The Greenland core is often considered to be one of the most pristine and untouched areas of
the planet: yet, as it turns out, even this heaven of wilderness may not be as pure as it seems.
For the first time, researchers from Utrecht’s, Copenhagen’s and Bruxelles’ universities have
in fact found nanoplastic in both the North and the South pole regions. The study suggests
that this plastic waste has been containing polar ice for decades now, therefore exposing
many organisms around the world to contamination.
Nanoplastics, defined by scholars as plastic particles smaller than a micrometer, are
considered to be even more toxic than microplastics since their size make it easier for them to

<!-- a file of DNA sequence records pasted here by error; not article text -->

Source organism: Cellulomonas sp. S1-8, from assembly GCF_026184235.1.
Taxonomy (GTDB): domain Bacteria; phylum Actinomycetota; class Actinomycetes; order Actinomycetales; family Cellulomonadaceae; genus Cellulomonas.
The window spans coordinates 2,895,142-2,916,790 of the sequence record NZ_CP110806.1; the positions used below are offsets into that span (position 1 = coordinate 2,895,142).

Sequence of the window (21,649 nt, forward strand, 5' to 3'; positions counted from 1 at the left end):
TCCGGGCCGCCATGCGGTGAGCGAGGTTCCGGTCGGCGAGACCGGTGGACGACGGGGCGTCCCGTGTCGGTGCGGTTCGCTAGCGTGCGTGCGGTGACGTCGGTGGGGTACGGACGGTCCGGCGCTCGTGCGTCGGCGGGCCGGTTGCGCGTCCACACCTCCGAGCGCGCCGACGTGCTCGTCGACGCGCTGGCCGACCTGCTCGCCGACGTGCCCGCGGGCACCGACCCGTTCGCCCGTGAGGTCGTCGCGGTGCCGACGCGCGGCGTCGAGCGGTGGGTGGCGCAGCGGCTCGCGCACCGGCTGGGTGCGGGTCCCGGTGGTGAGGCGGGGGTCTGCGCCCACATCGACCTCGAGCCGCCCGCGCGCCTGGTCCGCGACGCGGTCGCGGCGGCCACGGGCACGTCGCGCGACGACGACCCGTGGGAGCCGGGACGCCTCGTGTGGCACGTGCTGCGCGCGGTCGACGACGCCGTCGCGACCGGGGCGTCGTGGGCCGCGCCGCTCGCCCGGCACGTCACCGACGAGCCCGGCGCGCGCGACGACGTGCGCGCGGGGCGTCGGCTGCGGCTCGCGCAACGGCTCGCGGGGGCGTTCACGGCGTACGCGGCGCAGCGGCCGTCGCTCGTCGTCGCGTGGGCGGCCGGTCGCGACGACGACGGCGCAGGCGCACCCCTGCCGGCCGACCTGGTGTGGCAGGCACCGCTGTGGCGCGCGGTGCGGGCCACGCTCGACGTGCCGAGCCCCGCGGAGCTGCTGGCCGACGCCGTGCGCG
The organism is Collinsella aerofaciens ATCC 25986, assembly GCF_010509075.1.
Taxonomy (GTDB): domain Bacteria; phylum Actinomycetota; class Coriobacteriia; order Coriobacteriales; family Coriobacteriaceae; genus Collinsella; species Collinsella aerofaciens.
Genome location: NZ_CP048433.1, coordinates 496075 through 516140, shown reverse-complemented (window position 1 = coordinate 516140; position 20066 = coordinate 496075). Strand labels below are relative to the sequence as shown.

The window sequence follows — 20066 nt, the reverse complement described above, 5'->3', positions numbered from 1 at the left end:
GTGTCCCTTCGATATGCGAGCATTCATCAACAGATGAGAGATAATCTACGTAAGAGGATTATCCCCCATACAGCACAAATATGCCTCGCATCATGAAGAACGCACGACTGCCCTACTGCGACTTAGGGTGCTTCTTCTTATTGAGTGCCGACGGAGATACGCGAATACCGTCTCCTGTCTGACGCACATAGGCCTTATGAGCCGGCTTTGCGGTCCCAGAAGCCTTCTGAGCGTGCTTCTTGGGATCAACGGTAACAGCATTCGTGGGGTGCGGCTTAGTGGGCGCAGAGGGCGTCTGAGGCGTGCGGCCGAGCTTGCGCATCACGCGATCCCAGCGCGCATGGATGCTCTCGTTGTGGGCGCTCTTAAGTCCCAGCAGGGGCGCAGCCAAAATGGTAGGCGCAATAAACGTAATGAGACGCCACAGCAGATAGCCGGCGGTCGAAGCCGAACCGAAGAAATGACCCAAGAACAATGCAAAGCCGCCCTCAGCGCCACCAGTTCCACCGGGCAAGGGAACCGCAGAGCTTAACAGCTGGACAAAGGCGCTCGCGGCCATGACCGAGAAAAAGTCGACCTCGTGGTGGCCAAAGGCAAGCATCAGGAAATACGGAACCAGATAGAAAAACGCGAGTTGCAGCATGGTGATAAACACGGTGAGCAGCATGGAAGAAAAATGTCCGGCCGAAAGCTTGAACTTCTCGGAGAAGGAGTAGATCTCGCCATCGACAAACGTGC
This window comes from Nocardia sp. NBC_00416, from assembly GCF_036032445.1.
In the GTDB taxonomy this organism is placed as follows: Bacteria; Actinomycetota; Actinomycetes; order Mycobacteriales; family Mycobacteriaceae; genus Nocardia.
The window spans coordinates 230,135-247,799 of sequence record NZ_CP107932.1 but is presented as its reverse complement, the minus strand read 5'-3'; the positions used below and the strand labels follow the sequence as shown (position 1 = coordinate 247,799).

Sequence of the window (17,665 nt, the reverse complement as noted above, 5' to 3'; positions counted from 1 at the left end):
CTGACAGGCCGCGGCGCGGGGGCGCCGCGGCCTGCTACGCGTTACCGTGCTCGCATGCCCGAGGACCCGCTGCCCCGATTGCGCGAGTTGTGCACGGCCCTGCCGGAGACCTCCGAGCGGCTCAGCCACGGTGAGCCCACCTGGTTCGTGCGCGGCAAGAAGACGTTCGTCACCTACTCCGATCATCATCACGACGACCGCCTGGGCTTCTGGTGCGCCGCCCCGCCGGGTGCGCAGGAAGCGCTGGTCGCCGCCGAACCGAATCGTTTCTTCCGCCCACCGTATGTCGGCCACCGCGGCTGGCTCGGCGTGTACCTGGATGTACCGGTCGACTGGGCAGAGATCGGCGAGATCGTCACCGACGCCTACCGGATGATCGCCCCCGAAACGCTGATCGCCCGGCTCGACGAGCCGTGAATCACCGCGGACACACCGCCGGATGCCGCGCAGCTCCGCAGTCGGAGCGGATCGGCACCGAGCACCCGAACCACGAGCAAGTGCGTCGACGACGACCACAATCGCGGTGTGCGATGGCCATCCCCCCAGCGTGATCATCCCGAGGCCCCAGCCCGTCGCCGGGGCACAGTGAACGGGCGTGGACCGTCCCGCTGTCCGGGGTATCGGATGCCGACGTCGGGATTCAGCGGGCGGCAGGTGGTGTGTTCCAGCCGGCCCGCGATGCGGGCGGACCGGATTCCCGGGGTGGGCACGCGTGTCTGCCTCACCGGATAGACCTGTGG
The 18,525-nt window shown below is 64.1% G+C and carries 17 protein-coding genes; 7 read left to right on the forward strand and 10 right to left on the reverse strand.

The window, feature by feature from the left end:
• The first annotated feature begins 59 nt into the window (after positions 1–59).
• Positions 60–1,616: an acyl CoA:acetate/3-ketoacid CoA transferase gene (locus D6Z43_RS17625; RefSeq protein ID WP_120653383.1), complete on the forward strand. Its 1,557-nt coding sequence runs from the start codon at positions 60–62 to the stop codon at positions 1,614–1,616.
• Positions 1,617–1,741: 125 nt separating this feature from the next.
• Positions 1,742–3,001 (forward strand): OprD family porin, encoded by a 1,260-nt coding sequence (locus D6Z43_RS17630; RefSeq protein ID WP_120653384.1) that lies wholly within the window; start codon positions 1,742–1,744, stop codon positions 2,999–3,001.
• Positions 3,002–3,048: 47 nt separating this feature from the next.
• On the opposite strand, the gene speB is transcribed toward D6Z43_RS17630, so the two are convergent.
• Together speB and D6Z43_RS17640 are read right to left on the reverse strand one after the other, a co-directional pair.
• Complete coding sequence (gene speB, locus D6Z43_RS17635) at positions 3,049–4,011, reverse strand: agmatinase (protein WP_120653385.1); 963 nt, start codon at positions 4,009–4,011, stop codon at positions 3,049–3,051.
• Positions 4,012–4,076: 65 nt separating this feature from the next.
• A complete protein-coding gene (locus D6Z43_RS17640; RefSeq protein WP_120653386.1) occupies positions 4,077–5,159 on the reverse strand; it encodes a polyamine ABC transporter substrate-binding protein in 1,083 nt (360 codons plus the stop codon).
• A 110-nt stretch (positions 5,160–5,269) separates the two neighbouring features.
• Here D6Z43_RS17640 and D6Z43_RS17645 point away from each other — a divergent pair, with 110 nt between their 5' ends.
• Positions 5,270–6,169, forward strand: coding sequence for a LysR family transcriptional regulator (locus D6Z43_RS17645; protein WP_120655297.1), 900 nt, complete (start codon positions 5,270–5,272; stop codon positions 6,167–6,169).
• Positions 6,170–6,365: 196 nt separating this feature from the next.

be carried by the air and get even more fragmented in the environment.
While digging 14-meters deep to collect ice cores from Greenland and Antarctica, significant
amounts of nanoplastics were found. It’s no news: nanoplastics have been pullulating in these
areas since the 1960s but we are only now becoming aware of them thanks to the
technological improvements of the last decades.
More than half of the particles are of polyethylene, one of the most common plastics that can
be found in single-used packaging materials. Another common material is polyethylene
terephalate, also known as polyester, used in the clothing industry and plastic bottles.
Plastic pollution is one of the most triggering problems since, as studies suggest, nano and
microplastics can easily travel around the planet causing adverse effects on organisms
exposed to it. Among these there is delayed development and subcellular change, whereas in
human beings exposition to plastic waste can lead to cell damage and inflammation. Further
research needs to be done to better assess their toxicity level and nanoplastics’ contribution to